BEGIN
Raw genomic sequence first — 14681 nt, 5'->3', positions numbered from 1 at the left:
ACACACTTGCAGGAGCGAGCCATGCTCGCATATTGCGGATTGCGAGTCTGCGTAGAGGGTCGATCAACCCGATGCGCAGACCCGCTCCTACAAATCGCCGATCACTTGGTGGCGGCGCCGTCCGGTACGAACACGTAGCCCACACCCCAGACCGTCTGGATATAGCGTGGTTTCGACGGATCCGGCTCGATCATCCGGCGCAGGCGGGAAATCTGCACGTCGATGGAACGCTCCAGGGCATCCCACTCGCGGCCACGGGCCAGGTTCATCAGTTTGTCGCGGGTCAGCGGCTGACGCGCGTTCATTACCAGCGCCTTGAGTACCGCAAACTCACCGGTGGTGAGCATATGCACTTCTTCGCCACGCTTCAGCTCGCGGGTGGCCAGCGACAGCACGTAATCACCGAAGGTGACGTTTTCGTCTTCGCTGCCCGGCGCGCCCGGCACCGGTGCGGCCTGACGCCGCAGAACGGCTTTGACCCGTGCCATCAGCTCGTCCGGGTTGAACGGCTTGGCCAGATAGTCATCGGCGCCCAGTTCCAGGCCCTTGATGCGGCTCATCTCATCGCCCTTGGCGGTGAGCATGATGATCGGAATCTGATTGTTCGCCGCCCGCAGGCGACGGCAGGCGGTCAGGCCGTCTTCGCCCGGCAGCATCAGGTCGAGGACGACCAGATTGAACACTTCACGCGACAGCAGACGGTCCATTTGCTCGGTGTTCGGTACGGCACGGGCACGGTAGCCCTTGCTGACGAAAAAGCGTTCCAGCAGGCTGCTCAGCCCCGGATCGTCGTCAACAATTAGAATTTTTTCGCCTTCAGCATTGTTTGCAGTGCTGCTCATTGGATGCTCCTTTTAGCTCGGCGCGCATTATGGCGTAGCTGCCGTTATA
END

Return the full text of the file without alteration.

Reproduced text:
Raw genomic sequence first — 14681 nt, 5'->3', positions numbered from 1 at the left:
ACACACTTGCAGGAGCGAGCCATGCTCGCATATTGCGGATTGCGAGTCTGCGTAGAGGGTCGATCAACCCGATGCGCAGACCCGCTCCTACAAATCGCCGATCACTTGGTGGCGGCGCCGTCCGGTACGAACACGTAGCCCACACCCCAGACCGTCTGGATATAGCGTGGTTTCGACGGATCCGGCTCGATCATCCGGCGCAGGCGGGAAATCTGCACGTCGATGGAACGCTCCAGGGCATCCCACTCGCGGCCACGGGCCAGGTTCATCAGTTTGTCGCGGGTCAGCGGCTGACGCGCGTTCATTACCAGCGCCTTGAGTACCGCAAACTCACCGGTGGTGAGCATATGCACTTCTTCGCCACGCTTCAGCTCGCGGGTGGCCAGCGACAGCACGTAATCACCGAAGGTGACGTTTTCGTCTTCGCTGCCCGGCGCGCCCGGCACCGGTGCGGCCTGACGCCGCAGAACGGCTTTGACCCGTGCCATCAGCTCGTCCGGGTTGAACGGCTTGGCCAGATAGTCATCGGCGCCCAGTTCCAGGCCCTTGATGCGGCTCATCTCATCGCCCTTGGCGGTGAGCATGATGATCGGAATCTGATTGTTCGCCGCCCGCAGGCGACGGCAGGCGGTCAGGCCGTCTTCGCCCGGCAGCATCAGGTCGAGGACGACCAGATTGAACACTTCACGCGACAGCAGACGGTCCATTTGCTCGGTGTTCGGTACGGCACGGGCACGGTAGCCCTTGCTGACGAAAAAGCGTTCCAGCAGGCTGCTCAGCCCCGGATCGTCGTCAACAATTAGAATTTTTTCGCCTTCAGCATTGTTTGCAGTGCTGCTCATTGGATGCTCCTTTTAGCTCGGCGCGCATTATGGCGTAGCTGCCGTTATA